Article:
Rise of the Guardians Wiki

Discover how Jack Frost keeps the hearts of children happy in the third picture book in The Guardians of Childhood series.

—The Guardians of Childhood website. [4]

Jack Frost[5] is a picture book in The Guardians of Childhood series. The book tells the story of the most recent Guardian, Jack Frost.


Discover how Jack Frost keeps the hearts of children happy in the third picture book in Academy Award winner William Joyce’s New York Times bestselling and “dazzlingly inventive” (Publishers Weekly) The Guardians of Childhood series.

Before Jack Frost was Jack Frost, he was Nightlight, the most trusted and valiant companion of MiM, the Man in the Moon. But when Pitch destroys MiM’s world, he nearly destroys Nightlight too, sending him plunging to Earth where, like Peter Pan, he is destined to remain forever a boy, frozen in time. And while Nightlight has fun sailing icy winds and surfing clouds, he is also lonely without his friend MiM. To keep the cold in his heart from taking over, he spreads it to the landscapes around him and earns a new name: Jack Overland Frost.

But a true friend always comes through, and on one particularly bleak night, MiM shines down and shows Jack a group of children in great peril. Through helping them, Jack finds the warmth he’s been yearning for, and realizes bringing joy to others can melt his own chill. It is this realization—that there will always be children who need moments of bravery, who need rosy cheeks, who need to build snowmen, and who are then eager for a spring day—that makes Jack realize why he is a forever boy, and worthy of becoming a Guardian of Childhood. [6]


Publishers Weekly[]

This third picture book in Joyce’s Guardians of Childhood series, following The Man in the Moon (2011) and The Sandman (2012), recounts the backstory of Jack Frost, the only “Guardian who is a child himself.” As Joyce tells it, Frost was originally a creature called Nightlight, who protected the young Man in the Moon from Pitch, the Nightmare King. After defeating Pitch, Nightlight transformed into Jack Frost, his loneliness bringing winter weather. Joyce’s cinematic artwork continues to captivate, but the narrative covers so much ground so quickly that neither the stakes nor Jack’s redemption carry much emotional weight. Ages 4–8. Agent: Michael Siegel, Michael Siegel & Associates. (Oct.)

Children's Literature - Lisa Czirr[]

The “Guardians of Childhood” include many famous figures among their ranks, such as Santa Claus and the Easter Bunny, but only one among them is a child: a boy named Jack Frost. This gorgeously illustrated picture book depicts Jack’s story. He was not always the chilly figure of winter; rather Jack was once known as Nightlight, and would light the way for his good friend, the Man in the Moon. In an attack on the kingdom, Jack fights bravely and falls to earth, forgetting his own identity as a result. He drifts, lonely and cold, spreading winter throughout the world. He does not age, remaining forever a child. It is only through the power of his old friend’s light that Jack learns to embrace who he used to be in a new way. With plenty of richly designed double-page spreads, the illustrations have a fantastic quality, very otherworldly and packed with detail. The endpapers add to the story, drawing the reader in with descriptions of the main characters. The text varies in length and moves the story along at a satisfying pace, with variation between longer and shorter passages. This story would be an excellent choice for a winter read-aloud. Reviewer: Lisa Czirr; Ages 4 to 8.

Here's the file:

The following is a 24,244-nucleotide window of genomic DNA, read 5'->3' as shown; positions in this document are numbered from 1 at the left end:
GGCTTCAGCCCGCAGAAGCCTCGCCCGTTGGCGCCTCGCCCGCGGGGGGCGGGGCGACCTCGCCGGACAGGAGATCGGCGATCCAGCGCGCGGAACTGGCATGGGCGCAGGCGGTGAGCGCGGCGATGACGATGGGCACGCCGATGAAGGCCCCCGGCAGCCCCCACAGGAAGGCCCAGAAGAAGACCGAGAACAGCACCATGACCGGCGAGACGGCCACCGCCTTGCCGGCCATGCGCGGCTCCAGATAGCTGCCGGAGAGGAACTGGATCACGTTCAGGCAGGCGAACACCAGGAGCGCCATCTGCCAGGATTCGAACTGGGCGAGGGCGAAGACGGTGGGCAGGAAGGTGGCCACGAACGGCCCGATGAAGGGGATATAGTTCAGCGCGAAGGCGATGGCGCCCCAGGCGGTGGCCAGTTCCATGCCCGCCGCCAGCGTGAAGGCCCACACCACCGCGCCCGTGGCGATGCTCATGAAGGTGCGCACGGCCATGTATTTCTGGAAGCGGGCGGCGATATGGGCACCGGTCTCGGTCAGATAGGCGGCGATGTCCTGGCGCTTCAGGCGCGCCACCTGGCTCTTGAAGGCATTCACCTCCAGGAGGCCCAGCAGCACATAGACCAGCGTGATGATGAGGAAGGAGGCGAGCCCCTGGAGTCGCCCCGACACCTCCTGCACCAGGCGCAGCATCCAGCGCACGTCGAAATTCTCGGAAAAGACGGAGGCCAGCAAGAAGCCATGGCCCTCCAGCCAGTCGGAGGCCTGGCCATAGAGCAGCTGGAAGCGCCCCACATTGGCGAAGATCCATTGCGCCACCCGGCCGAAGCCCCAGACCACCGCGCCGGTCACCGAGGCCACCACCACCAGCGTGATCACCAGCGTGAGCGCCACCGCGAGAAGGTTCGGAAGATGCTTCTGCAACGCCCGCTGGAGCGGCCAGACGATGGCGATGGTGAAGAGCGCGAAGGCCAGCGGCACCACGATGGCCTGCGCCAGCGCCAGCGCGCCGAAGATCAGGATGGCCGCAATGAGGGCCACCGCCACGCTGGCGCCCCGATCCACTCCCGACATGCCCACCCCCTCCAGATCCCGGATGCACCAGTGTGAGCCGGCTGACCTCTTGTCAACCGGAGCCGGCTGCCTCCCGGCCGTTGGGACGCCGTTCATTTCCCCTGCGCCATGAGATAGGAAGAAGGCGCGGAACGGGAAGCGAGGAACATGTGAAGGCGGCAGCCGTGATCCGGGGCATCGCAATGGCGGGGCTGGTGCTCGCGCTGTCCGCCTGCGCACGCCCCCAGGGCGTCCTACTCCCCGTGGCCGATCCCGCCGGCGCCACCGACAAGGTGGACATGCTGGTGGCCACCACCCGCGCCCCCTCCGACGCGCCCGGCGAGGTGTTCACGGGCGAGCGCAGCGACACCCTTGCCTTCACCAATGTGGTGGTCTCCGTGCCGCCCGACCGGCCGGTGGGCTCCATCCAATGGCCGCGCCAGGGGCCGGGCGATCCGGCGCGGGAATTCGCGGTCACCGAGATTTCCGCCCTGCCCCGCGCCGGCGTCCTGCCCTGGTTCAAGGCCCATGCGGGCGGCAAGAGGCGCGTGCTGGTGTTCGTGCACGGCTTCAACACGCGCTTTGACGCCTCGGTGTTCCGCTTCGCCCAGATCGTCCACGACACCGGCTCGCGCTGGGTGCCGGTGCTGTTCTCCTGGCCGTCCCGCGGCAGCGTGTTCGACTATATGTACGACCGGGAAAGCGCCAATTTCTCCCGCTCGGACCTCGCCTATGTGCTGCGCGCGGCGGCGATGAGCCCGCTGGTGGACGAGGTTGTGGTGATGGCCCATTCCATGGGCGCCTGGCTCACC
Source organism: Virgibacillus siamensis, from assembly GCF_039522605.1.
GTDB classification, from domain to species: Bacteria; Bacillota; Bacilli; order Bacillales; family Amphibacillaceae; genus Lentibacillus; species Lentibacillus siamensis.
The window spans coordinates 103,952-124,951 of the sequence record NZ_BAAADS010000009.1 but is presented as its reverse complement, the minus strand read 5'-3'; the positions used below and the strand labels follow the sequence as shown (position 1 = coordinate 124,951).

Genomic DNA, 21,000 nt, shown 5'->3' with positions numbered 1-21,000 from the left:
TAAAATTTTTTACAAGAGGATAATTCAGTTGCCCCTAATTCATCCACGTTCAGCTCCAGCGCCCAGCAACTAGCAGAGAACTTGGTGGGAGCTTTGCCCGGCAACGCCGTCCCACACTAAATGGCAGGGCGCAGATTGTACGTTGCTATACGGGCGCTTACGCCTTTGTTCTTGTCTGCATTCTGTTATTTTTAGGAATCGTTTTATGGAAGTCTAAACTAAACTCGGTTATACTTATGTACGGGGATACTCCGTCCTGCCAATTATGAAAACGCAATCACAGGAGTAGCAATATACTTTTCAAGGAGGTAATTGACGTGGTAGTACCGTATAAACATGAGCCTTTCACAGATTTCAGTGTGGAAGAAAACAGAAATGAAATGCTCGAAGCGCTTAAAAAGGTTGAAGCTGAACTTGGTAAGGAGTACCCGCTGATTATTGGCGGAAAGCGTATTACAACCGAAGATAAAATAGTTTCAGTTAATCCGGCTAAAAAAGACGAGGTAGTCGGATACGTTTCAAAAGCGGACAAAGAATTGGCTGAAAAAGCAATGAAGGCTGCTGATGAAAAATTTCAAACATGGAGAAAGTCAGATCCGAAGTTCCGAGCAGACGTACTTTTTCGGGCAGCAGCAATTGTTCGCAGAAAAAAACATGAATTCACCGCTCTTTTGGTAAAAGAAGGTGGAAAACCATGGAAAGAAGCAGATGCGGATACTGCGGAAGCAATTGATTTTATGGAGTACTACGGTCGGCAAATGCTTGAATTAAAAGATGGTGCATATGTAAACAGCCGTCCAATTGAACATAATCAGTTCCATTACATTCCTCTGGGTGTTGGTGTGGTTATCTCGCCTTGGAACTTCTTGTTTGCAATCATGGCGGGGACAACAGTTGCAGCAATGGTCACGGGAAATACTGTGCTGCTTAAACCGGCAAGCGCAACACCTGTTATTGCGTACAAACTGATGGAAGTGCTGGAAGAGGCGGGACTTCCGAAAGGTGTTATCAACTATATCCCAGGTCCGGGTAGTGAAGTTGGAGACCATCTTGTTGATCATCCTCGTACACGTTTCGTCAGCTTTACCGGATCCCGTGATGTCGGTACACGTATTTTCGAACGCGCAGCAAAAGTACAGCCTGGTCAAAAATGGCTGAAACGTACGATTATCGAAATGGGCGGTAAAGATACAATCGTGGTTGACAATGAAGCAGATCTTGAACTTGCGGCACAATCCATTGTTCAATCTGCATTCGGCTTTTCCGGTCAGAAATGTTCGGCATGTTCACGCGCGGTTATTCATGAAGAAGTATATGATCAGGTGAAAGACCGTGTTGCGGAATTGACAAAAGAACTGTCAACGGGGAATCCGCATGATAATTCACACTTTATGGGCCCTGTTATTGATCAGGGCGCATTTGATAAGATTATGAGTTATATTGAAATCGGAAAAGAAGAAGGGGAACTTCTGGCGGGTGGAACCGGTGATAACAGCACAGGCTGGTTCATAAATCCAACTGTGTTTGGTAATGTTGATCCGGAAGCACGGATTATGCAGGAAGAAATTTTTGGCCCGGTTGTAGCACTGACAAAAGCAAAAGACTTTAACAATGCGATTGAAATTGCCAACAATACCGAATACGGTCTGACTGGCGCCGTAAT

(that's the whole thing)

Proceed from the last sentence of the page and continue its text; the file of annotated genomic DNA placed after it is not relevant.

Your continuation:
Kirkus Reviews[]

The tale of the only Guardian of Childhood to be a child himself turns out to be hinged on battles and transformations. With flights of baroque fancy in both language and art, the story opens with Nightlight, oath-bound protector of the rotund lad who would become the Man in the Moon, locked in "fierce and valiant" battle with would-be kidnapper Pitch, the Nightmare King. The long, recuperative sleep that follows changes Nightlight to Jackson Overland Frost—a wild, lonely spirit who wanders the Earth spreading winter until the rescue of a family of errant children gives him fresh purpose: to protect not just one child, but all of them, "For they are all that I have, all that I am, / And all that I will ever be." An elfin, slender figure in tight trousers and a stylish hoodie, his tousled silver locks in definite need of a trim or at least a comb, Jack seems to have stepped from some manga to pose theatrically amid late-autumnal sprays of mist and dramatic, cloudy curlicues. Nonetheless, the children's elegant, Edwardian dress and references to a lost Golden Age in the mannered narrative intensify the retro atmosphere common to this series. As ever, the force of nostalgia is strong; the force of narrative, not so much. (Picture book. 6-8)[7]


  • An alternative cover which includes snow was revealed on Simon and Schuster website. This cover seems to be the finished look for the cover.
  • According to William Joyce, his wife makes a cameo appearance in the book. [8] She is depicted twice: as the mother and a child.[9]
  • William received the first copy of the book on September 3, 2015 and according to him the reproduction of his art is the best he have ever seen. [10]
  • While this book is part of The Guardians of Childhood series, it is also the first book in the Frost Chronicles.[11]
  • This is the first book in the series that calls Katherine, Mother Goose.


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